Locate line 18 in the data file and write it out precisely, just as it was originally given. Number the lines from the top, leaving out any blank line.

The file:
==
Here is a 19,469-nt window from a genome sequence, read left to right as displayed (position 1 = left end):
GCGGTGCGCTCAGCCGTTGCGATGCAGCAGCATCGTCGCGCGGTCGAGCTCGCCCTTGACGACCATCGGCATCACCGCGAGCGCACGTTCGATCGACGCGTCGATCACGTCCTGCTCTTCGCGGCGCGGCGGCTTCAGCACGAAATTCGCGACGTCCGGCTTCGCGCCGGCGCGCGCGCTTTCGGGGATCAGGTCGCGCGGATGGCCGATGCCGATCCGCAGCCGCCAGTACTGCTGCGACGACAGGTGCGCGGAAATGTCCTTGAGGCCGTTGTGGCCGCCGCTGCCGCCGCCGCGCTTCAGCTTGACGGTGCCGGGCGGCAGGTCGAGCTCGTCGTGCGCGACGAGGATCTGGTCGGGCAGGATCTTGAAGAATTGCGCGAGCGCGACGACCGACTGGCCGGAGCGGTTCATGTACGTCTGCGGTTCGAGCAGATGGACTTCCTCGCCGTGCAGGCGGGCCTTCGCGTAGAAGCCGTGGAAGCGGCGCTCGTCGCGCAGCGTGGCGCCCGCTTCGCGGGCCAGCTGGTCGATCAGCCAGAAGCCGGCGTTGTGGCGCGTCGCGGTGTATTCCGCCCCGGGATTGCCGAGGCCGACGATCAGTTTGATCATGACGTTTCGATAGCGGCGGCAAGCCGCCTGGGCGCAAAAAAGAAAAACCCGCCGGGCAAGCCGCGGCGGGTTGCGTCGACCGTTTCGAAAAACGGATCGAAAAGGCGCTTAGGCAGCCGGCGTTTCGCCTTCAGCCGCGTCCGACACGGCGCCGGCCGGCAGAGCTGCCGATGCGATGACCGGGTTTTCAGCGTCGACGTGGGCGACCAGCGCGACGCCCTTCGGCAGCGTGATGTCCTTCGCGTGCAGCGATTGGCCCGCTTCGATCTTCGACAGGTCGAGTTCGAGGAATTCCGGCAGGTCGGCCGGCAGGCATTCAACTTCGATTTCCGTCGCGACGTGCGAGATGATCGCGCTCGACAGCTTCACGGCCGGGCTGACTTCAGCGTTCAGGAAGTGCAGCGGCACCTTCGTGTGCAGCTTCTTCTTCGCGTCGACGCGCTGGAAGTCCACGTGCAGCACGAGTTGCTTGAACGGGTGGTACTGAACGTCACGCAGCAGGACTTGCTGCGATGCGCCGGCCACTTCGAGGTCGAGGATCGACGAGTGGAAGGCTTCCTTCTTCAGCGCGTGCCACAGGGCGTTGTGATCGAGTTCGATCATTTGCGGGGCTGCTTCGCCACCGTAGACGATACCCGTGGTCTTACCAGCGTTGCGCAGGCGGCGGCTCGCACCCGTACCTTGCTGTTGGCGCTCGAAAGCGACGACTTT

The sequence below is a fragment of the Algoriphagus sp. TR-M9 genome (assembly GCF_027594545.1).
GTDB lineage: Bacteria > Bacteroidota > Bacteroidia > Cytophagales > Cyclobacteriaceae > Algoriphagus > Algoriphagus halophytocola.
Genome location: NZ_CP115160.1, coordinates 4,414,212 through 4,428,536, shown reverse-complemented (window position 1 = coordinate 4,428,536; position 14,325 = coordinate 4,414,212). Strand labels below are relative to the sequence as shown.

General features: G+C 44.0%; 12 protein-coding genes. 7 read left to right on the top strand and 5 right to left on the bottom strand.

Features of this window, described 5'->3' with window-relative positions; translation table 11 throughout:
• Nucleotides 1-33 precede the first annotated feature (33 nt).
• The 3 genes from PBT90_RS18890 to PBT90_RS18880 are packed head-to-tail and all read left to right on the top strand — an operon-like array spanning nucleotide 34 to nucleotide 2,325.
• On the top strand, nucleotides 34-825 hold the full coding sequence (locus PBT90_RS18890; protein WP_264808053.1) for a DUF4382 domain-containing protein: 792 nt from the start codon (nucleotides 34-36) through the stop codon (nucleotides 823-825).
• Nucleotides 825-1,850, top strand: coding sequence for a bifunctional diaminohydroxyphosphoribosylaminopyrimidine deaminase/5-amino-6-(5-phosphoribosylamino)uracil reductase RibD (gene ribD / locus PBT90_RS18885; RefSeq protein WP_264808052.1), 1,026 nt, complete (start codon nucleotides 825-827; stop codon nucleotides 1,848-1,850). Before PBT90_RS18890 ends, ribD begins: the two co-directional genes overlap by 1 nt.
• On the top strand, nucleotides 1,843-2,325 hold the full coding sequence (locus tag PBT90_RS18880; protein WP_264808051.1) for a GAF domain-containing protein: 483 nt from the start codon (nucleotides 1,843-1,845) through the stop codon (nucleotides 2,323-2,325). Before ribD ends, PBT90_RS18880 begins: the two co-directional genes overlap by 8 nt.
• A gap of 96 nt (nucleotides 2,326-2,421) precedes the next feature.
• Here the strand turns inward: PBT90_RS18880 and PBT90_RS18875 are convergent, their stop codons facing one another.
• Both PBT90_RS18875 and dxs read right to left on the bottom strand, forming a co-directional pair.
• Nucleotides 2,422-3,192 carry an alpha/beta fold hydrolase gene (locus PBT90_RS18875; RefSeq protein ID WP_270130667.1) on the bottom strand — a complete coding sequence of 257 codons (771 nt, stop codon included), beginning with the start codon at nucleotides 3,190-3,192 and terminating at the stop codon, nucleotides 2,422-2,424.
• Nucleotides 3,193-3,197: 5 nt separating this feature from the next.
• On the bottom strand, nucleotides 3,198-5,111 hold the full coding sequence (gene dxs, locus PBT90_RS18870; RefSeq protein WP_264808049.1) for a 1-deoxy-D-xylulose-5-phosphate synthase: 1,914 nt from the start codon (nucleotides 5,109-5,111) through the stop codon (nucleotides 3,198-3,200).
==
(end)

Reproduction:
• On the bottom strand, nucleotides 3,198-5,111 hold the full coding sequence (gene dxs, locus PBT90_RS18870; RefSeq protein WP_264808049.1) for a 1-deoxy-D-xylulose-5-phosphate synthase: 1,914 nt from the start codon (nucleotides 5,109-5,111) through the stop codon (nucleotides 3,198-3,200).